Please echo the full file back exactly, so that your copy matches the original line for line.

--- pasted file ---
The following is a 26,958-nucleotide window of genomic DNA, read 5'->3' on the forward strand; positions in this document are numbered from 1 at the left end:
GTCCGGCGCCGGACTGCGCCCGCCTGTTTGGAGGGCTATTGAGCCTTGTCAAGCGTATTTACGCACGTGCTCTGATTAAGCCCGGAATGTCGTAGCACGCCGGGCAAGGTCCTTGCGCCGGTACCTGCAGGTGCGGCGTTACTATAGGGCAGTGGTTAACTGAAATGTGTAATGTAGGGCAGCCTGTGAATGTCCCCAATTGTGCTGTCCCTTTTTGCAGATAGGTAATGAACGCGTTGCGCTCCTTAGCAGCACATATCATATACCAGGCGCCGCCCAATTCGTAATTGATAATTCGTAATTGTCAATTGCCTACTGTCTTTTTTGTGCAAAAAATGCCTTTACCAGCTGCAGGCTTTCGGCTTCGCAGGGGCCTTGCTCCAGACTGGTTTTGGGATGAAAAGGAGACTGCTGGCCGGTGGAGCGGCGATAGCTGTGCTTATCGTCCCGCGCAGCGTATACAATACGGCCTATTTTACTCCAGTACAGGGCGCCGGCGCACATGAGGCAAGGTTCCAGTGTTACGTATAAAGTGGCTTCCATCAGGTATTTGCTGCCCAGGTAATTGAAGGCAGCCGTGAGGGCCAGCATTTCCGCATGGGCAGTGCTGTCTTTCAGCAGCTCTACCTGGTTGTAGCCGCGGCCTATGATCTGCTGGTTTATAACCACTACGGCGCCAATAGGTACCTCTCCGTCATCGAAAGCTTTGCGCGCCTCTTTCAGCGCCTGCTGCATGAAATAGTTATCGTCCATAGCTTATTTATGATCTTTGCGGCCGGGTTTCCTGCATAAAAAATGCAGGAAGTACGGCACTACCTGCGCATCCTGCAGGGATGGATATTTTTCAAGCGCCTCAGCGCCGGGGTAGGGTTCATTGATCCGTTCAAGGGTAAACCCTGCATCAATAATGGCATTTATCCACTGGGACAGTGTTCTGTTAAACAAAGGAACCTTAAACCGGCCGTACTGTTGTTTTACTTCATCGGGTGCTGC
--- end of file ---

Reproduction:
The following is a 26,958-nucleotide window of genomic DNA, read 5'->3' on the forward strand; positions in this document are numbered from 1 at the left end:
GTCCGGCGCCGGACTGCGCCCGCCTGTTTGGAGGGCTATTGAGCCTTGTCAAGCGTATTTACGCACGTGCTCTGATTAAGCCCGGAATGTCGTAGCACGCCGGGCAAGGTCCTTGCGCCGGTACCTGCAGGTGCGGCGTTACTATAGGGCAGTGGTTAACTGAAATGTGTAATGTAGGGCAGCCTGTGAATGTCCCCAATTGTGCTGTCCCTTTTTGCAGATAGGTAATGAACGCGTTGCGCTCCTTAGCAGCACATATCATATACCAGGCGCCGCCCAATTCGTAATTGATAATTCGTAATTGTCAATTGCCTACTGTCTTTTTTGTGCAAAAAATGCCTTTACCAGCTGCAGGCTTTCGGCTTCGCAGGGGCCTTGCTCCAGACTGGTTTTGGGATGAAAAGGAGACTGCTGGCCGGTGGAGCGGCGATAGCTGTGCTTATCGTCCCGCGCAGCGTATACAATACGGCCTATTTTACTCCAGTACAGGGCGCCGGCGCACATGAGGCAAGGTTCCAGTGTTACGTATAAAGTGGCTTCCATCAGGTATTTGCTGCCCAGGTAATTGAAGGCAGCCGTGAGGGCCAGCATTTCCGCATGGGCAGTGCTGTCTTTCAGCAGCTCTACCTGGTTGTAGCCGCGGCCTATGATCTGCTGGTTTATAACCACTACGGCGCCAATAGGTACCTCTCCGTCATCGAAAGCTTTGCGCGCCTCTTTCAGCGCCTGCTGCATGAAATAGTTATCGTCCATAGCTTATTTATGATCTTTGCGGCCGGGTTTCCTGCATAAAAAATGCAGGAAGTACGGCACTACCTGCGCATCCTGCAGGGATGGATATTTTTCAAGCGCCTCAGCGCCGGGGTAGGGTTCATTGATCCGTTCAAGGGTAAACCCTGCATCAATAATGGCATTTATCCACTGGGACAGTGTTCTGTTAAACAAAGGAACCTTAAACCGGCCGTACTGTTGTTTTACTTCATCGGGTGCTGC